Part 2: Who’s in your PLN?

So, who are the people that shape, influence and share your interests? Who are the movers and shakers of your thinking?

Your PLN may be shaped by the tools you use within your PLE. When building and maintaining connections you will need to develop relationships with people that matter to your content and context. Connecting with others who can support your learning needs is a great way to learn from, and with, others. Howard Rheingold provides eight steps to cultivating a PLN – explore, search, follow, tune, feed, engage, inquire and respond. To learn more about how to work through these steps, read How to cultivate a personal learning network: Tips from Howard Rheingold.

Rhizome metaphor

Rhizome as metaphor for PLN

  • Basing your PLN image on a meaningful metaphor can help ground and connect you within your network. Some common PLN metaphors include roots, trees, water, light, or family.  Looking closely at images and metaphors can help you visualize your PLN and connect people or groups in logical ways.
  • Use your own interests and research to help find reliable sources of best practice in your area of interest. Connect to those who also work in your area of endeavour or research focus within global spaces. Are there ways to communicate and build relationships with these individuals through social media or direct messages?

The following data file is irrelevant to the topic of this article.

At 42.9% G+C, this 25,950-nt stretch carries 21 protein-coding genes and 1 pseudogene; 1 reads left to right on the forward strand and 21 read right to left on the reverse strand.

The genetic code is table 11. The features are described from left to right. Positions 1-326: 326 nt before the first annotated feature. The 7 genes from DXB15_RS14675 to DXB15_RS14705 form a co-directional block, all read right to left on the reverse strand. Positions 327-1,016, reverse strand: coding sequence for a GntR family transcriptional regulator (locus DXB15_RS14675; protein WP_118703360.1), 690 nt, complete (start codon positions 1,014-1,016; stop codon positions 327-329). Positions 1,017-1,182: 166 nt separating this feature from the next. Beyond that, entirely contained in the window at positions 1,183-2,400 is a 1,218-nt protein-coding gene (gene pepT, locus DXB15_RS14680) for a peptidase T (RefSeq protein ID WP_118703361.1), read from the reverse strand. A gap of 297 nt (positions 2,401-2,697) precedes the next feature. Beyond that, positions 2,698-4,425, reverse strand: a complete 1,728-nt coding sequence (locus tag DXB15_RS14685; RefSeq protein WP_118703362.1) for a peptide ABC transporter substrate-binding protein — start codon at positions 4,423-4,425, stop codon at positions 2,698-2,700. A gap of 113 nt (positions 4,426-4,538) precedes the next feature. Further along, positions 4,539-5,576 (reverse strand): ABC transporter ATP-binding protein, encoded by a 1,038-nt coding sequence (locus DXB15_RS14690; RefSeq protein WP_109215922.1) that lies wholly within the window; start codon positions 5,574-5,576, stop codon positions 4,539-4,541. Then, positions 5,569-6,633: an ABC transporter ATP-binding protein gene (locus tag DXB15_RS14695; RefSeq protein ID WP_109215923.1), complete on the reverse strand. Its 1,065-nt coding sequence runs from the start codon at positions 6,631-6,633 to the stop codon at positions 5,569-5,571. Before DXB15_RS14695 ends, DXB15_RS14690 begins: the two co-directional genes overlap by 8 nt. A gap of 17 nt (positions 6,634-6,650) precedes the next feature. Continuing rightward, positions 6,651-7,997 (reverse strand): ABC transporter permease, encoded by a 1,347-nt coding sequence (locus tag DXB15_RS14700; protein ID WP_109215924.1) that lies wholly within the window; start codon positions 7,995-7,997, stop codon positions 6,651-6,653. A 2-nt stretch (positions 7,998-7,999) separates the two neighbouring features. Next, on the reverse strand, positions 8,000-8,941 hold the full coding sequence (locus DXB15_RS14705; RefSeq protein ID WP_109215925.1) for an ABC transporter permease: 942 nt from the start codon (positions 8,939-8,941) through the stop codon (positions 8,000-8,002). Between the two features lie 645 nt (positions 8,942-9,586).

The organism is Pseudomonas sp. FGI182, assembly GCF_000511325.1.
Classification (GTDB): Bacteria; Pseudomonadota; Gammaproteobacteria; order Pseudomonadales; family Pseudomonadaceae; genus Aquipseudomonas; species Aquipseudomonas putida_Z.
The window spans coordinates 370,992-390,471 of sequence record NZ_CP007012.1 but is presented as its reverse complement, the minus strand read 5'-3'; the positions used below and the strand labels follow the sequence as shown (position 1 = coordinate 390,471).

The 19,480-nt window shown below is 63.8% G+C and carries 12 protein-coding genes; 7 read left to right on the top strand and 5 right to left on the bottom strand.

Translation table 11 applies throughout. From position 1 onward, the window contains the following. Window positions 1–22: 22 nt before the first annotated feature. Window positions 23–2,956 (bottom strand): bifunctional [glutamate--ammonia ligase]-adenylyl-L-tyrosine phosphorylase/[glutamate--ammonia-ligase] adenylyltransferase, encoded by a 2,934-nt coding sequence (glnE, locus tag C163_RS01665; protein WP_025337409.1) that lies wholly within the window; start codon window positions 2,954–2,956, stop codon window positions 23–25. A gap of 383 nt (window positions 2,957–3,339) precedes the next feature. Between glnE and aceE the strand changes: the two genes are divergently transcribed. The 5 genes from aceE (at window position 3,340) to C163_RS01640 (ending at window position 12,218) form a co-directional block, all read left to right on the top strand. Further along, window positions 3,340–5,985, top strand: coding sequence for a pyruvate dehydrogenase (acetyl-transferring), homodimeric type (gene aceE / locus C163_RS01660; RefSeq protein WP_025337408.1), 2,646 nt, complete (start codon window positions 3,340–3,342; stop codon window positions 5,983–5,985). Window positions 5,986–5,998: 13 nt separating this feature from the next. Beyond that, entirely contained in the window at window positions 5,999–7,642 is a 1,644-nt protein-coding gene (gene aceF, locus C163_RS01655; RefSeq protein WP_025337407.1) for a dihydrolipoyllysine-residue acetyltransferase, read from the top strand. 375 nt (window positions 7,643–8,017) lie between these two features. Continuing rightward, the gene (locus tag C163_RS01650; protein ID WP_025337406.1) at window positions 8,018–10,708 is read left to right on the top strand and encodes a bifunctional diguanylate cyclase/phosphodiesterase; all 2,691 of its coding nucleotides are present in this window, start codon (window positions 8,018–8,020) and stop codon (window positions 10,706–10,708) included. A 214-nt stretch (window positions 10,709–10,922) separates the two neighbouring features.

• Find networks already established in your area of interest. For example the Educator’s PLN or The Technology Using Professors group on LinkedIn may be a place to start. When using social media such as Twitter, spend time to search to find people with similar interests. As Rheingold suggests, follow the eight steps to use, understand and create in your digital network spaces.

Your PLN will be your go-to source for support, information, resources, critique and affirmation. Those you select to include in your PLN need to understand and be aware of your personal learning needs. Build those connections and have those conversations regularly and deeply.

To read more about personal learning communities, see Part 3: Why have a PLC?

References and Resources

Connected Educators, Corwin Press. Chapter 1 available at

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